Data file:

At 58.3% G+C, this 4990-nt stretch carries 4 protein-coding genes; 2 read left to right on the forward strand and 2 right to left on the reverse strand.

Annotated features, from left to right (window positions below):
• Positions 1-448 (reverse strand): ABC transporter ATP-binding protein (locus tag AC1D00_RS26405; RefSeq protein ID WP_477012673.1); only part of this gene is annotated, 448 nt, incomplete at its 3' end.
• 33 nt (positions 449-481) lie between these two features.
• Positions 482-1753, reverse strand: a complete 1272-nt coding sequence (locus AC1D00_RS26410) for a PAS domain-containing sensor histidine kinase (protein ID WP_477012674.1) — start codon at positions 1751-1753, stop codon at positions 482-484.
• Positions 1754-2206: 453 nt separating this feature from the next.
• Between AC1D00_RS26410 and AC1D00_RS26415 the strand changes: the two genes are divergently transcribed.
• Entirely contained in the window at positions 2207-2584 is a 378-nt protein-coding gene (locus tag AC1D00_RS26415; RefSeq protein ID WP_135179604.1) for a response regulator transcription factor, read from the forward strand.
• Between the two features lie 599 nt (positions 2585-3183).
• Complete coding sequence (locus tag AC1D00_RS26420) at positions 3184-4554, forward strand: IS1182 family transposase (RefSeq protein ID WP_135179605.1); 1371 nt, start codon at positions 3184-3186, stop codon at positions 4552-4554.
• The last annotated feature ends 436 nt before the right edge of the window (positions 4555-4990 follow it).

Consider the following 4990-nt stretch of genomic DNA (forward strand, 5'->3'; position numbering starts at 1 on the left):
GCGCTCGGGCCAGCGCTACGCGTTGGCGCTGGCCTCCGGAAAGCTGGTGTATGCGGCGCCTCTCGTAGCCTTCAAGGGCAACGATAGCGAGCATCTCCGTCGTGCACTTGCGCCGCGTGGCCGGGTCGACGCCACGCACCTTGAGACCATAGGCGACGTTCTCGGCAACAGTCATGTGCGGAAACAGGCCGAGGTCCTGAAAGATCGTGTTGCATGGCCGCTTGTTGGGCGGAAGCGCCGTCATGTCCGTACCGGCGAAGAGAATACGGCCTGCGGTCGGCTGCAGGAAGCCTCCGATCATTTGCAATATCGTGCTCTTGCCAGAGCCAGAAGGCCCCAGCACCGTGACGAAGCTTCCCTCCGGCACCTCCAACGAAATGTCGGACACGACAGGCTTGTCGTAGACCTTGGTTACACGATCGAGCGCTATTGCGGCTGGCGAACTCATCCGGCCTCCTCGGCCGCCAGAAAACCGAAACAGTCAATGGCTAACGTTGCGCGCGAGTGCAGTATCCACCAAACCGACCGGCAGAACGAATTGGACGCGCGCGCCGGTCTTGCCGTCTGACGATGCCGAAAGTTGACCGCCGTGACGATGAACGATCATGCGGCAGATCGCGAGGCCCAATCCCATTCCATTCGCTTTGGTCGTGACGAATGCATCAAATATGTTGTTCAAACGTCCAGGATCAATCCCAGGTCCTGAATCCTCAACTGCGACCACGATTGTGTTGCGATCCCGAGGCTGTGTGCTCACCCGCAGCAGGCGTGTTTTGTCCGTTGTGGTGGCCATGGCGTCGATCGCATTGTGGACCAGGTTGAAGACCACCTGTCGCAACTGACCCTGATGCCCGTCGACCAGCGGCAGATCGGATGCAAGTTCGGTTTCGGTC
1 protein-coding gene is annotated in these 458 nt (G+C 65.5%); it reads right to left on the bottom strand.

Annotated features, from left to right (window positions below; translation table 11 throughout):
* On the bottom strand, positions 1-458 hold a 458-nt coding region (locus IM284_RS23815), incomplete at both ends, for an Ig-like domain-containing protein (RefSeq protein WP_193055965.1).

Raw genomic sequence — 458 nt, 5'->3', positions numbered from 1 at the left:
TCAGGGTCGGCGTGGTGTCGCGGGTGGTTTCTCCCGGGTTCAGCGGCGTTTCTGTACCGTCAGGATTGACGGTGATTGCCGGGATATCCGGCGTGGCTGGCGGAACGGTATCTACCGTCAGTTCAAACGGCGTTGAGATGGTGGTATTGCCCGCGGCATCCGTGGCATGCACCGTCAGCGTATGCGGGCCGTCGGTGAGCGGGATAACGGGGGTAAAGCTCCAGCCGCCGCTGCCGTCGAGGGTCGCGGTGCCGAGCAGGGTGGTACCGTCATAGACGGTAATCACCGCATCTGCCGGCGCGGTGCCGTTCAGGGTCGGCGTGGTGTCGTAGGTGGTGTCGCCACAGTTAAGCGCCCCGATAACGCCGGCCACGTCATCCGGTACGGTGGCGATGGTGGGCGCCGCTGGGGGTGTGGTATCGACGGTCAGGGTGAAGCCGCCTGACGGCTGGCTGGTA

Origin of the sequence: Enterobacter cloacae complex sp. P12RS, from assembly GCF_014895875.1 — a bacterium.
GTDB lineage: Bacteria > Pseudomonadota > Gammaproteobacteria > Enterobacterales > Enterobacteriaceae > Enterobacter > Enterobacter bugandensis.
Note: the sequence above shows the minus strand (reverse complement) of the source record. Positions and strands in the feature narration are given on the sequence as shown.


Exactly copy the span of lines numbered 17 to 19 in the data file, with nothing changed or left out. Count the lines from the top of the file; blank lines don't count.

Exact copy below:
Raw genomic sequence — 458 nt, 5'->3', positions numbered from 1 at the left:
TCAGGGTCGGCGTGGTGTCGCGGGTGGTTTCTCCCGGGTTCAGCGGCGTTTCTGTACCGTCAGGATTGACGGTGATTGCCGGGATATCCGGCGTGGCTGGCGGAACGGTATCTACCGTCAGTTCAAACGGCGTTGAGATGGTGGTATTGCCCGCGGCATCCGTGGCATGCACCGTCAGCGTATGCGGGCCGTCGGTGAGCGGGATAACGGGGGTAAAGCTCCAGCCGCCGCTGCCGTCGAGGGTCGCGGTGCCGAGCAGGGTGGTACCGTCATAGACGGTAATCACCGCATCTGCCGGCGCGGTGCCGTTCAGGGTCGGCGTGGTGTCGTAGGTGGTGTCGCCACAGTTAAGCGCCCCGATAACGCCGGCCACGTCATCCGGTACGGTGGCGATGGTGGGCGCCGCTGGGGGTGTGGTATCGACGGTCAGGGTGAAGCCGCCTGACGGCTGGCTGGTA

Origin of the sequence: Enterobacter cloacae complex sp. P12RS, from assembly GCF_014895875.1 — a bacterium.